Priority Challenge #5: Mental Health & Trauma - Challenge Map

Priority Challenge #5: Mental Health & Trauma

Mental health & trauma is a persistent challenge: it ranked as practitioners’ number one priority challenge in 2019, and continues to be a priority challenge in 2020.

COVID-19 has produced widespread stress, anxiety, and fear. As school closures occurred suddenly, and the separation from friends and some family members were not anticipated, educators report that students are experiencing trauma from both social isolation and fear of the unknown. Many children are experiencing overwhelming sadness, worry, and confusion, which makes concentrating on learning difficult. During remote learning, some teachers shifted their planned lessons to provide additional social and emotional support for their students.

Many of our students are already struggling through traumatic environments. Being away from school has increased students feeling lost and in survival mode.
Elementary school teacher

The impacts of the pandemic have been more pronounced for students already dealing with mental health issues and other adverse or abusive experiences in their home lives. During remote learning, being away from the resources, relationships, and safe haven that school provides can be devastating. At a time when children and youth already experiencing anxiety and depression may have heightened symptoms, the availability of treatment is limited and some key interventions are challenging to access remotely. Addressing traumatic events is especially difficult for school communities when students and teachers are not able to process their emotions in person with caregivers, professionals, and others who understand their experiences.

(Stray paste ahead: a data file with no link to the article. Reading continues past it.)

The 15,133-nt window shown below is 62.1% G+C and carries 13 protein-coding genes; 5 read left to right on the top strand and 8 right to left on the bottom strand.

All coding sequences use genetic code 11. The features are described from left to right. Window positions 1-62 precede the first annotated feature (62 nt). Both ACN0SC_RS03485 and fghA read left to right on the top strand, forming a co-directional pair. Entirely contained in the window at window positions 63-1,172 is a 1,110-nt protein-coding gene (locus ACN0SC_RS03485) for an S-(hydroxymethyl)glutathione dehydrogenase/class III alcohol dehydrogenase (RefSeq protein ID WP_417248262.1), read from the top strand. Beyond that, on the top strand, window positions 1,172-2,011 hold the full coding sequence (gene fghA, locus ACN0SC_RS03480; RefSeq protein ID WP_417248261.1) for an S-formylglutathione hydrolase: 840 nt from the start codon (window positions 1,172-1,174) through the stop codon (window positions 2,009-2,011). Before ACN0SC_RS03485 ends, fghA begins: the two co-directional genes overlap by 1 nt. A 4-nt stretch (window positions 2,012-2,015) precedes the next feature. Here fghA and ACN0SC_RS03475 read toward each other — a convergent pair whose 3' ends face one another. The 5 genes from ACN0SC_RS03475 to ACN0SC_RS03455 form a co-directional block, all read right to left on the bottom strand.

“We had a student commit suicide at the beginning of the school closures and we have had many others struggling with mental health. [Many of these] students do not have access to telemedicine, or their only access to care was at school.”
– High school teacher

Education leaders are considering the return to school, and wondering how they can provide appropriate mental health supports for students with insufficient resources.

“We can’t even begin to imagine how this crisis will impact our students’ ability to learn when they return. Will they feel safe in the building? What situations in their home will impact their overall mental health? We have far more questions than answers. Mental health needs will certainly increase, but we will have the same capacity to support them.”
– High school principal

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